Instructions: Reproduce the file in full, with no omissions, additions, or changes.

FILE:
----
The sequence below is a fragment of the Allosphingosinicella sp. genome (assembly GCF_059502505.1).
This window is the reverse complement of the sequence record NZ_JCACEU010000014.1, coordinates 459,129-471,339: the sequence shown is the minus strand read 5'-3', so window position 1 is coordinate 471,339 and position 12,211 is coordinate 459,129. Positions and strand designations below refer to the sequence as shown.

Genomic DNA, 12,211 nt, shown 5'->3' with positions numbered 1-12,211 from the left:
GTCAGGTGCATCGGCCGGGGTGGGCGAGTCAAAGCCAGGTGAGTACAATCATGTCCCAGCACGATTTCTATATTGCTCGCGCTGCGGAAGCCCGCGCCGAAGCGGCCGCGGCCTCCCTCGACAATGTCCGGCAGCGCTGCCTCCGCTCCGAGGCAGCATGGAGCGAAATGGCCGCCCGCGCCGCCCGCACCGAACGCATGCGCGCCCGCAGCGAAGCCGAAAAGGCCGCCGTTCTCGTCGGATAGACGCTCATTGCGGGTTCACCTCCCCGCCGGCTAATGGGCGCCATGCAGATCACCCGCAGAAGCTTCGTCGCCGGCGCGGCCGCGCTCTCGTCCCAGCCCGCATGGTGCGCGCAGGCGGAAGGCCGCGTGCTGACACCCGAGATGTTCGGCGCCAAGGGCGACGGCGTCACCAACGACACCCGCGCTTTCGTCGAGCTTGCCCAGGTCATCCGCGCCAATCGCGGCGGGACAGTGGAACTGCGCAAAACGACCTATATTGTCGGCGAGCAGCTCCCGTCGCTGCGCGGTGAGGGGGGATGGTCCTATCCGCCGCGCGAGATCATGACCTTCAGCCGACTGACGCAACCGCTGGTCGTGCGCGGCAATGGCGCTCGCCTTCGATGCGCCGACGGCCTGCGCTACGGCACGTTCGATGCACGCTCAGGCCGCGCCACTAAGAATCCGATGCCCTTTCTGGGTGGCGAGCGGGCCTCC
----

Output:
The sequence below is a fragment of the Allosphingosinicella sp. genome (assembly GCF_059502505.1).
This window is the reverse complement of the sequence record NZ_JCACEU010000014.1, coordinates 459,129-471,339: the sequence shown is the minus strand read 5'-3', so window position 1 is coordinate 471,339 and position 12,211 is coordinate 459,129. Positions and strand designations below refer to the sequence as shown.

Genomic DNA, 12,211 nt, shown 5'->3' with positions numbered 1-12,211 from the left:
GTCAGGTGCATCGGCCGGGGTGGGCGAGTCAAAGCCAGGTGAGTACAATCATGTCCCAGCACGATTTCTATATTGCTCGCGCTGCGGAAGCCCGCGCCGAAGCGGCCGCGGCCTCCCTCGACAATGTCCGGCAGCGCTGCCTCCGCTCCGAGGCAGCATGGAGCGAAATGGCCGCCCGCGCCGCCCGCACCGAACGCATGCGCGCCCGCAGCGAAGCCGAAAAGGCCGCCGTTCTCGTCGGATAGACGCTCATTGCGGGTTCACCTCCCCGCCGGCTAATGGGCGCCATGCAGATCACCCGCAGAAGCTTCGTCGCCGGCGCGGCCGCGCTCTCGTCCCAGCCCGCATGGTGCGCGCAGGCGGAAGGCCGCGTGCTGACACCCGAGATGTTCGGCGCCAAGGGCGACGGCGTCACCAACGACACCCGCGCTTTCGTCGAGCTTGCCCAGGTCATCCGCGCCAATCGCGGCGGGACAGTGGAACTGCGCAAAACGACCTATATTGTCGGCGAGCAGCTCCCGTCGCTGCGCGGTGAGGGGGGATGGTCCTATCCGCCGCGCGAGATCATGACCTTCAGCCGACTGACGCAACCGCTGGTCGTGCGCGGCAATGGCGCTCGCCTTCGATGCGCCGACGGCCTGCGCTACGGCACGTTCGATGCACGCTCAGGCCGCGCCACTAAGAATCCGATGCCCTTTCTGGGTGGCGAGCGGGCCTCC